When I read "OFF THE BEATEN TRACK 1 and 2 (Jan 22 ans 23) by Deseree, I remembered that I have always had a thing for ruins. (And by the way if you want a fantastic virtual tour of everything beautiful and wonderful in South Africa then visit her site driftwoodramblings.blogspot.com.)
From my 5th grade year on my parents (with me in tow) would make a trip from California to Missouri (to visit family) every August. On the way we would always pass a road to ancient Indian cliff dwellings. Every year I would beg my father to stop and look at the ruins. At that time people could actually enter the ruins. He would always say NO to ALL nonessential stops.
Unfortunately I was like a little kitten (...garbage in...garbage out). If I ate or drank anything I would have to go in the near future. Only by the time the near future got there we were miles beyond the gas station!
Years later, when I was relocating myself and my children to from Ca. to Mo. I was determined to stop and finally get to see those ruins. I turned onto the road. Drove for about 20 miles and came to a large chain link fence WITH AN EVEN LARGER LOCK. Boy was I mad at my dad. A tremendous opportunity lost forever. So you can see the magnitude of my loss I looked the place up on the internet.
“The Anasazi (Hisatsinom) were likely the descendants of an Archaic Desert culture in the southwest from 6,000 B.C.E. known as the Basketmaker I culture, or from the Mogollon. They first appeared in the Four Corners region (the intersection of New Mexico, Arizona, Utah, and Colorado) around the time of the historic Christ. The ruins of the Anasazi (Hisatsinom) culture are the best-preserved ruins in North America. The word "Anasazi" is a later Navajo word which means "ancient people who are not us" or "ancient enemies." The Hopi consider themselves to be descendants of the Anasazi (Hisatsinom), and prefer that their ancestors be called the Hisatsinom, which means "people of long ago." The Anasazi (Hisatsinom) did not build cliff dwellings for the first 1,000 years of their history, but rather lived in open communities or in caves. They lived near fields where they grew corn, squash, and beans. They also gathered nuts and other wild foods and hunted game. Given the very open nature of their lifestyle, archaeologists argue that the Anasazi (Hisatsinom) had few enemies in their early history.”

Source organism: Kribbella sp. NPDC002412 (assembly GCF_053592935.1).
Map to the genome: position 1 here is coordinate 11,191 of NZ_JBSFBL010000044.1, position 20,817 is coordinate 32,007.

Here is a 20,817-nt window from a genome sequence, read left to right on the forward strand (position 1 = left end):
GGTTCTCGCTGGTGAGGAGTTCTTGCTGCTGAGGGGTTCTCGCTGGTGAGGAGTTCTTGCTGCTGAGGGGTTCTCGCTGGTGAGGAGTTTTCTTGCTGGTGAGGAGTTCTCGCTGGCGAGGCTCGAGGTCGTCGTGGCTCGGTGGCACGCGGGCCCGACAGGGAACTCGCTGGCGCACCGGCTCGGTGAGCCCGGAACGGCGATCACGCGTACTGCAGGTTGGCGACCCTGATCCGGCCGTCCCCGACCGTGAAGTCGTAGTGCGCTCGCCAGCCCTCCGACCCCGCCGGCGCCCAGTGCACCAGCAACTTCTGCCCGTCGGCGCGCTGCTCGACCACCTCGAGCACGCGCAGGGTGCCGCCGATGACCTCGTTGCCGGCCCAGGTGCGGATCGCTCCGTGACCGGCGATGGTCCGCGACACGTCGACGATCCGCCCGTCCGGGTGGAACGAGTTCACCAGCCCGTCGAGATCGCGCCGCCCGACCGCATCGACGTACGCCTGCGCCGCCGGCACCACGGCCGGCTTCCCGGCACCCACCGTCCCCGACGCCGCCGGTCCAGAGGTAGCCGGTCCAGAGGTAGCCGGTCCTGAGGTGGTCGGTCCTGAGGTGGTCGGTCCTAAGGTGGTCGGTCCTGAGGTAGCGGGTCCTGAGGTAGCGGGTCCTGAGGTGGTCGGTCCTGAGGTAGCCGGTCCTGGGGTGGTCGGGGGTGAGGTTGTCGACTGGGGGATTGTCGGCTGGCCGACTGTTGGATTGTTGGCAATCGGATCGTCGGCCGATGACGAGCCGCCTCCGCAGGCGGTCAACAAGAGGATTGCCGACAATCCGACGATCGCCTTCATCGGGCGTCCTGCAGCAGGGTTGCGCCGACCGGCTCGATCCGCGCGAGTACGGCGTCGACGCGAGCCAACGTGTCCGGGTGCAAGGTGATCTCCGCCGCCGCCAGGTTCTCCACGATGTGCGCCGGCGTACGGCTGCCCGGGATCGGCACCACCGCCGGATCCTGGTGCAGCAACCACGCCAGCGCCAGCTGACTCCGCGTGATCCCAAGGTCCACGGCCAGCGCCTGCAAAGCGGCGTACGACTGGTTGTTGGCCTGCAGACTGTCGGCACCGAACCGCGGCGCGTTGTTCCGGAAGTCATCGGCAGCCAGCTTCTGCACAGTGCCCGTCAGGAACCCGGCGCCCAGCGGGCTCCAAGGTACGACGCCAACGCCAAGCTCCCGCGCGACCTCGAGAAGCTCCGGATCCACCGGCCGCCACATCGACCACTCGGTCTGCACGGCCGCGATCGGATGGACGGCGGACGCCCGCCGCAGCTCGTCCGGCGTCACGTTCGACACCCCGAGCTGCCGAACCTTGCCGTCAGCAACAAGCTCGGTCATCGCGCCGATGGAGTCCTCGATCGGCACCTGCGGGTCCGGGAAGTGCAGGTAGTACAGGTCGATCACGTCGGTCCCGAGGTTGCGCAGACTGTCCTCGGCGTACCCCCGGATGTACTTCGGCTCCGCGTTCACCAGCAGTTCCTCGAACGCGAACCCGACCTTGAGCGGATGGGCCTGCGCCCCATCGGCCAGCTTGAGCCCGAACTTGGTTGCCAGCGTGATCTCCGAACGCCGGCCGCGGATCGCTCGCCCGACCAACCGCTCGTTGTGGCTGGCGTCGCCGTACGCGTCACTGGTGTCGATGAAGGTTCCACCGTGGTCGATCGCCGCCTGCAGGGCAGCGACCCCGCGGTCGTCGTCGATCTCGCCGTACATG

“Mesa Verde contains some of the best-preserved cliff dwellings in the southwest. This is Cliff Palace, which is the largest cliff dwelling in North America. It has 217 rooms and twenty-three kivas, and probably had a population of 200-250 people. The kivas here were sunk into the ground, and one entered them by climbing down a ladder.”“Other large dwellings include Spruce Tree House which has 144 rooms and eight kivas. There are over 600 cliff dwellings in Mesa Verde and, although there are other large villages such as this in Mesa Verde, 75 percent contain only one to five rooms. Balcony House is another famous dwelling in Mesa Verde, and is located high on the cliffs 600 feet above the canyon floor. Through tree-ring dating, its first timbers have been dated to 1190 C.E., and its latest timbers to 1290. The Anasazi (Hisatsinom) abandoned most cliff dwellings in Mesa Verde around 1270 C.E., and Balcony House was among the last places to be abandoned. “
All of the above came from the website (I certainly didn’t get to take these lovely pictures myself. THANKS DAD!)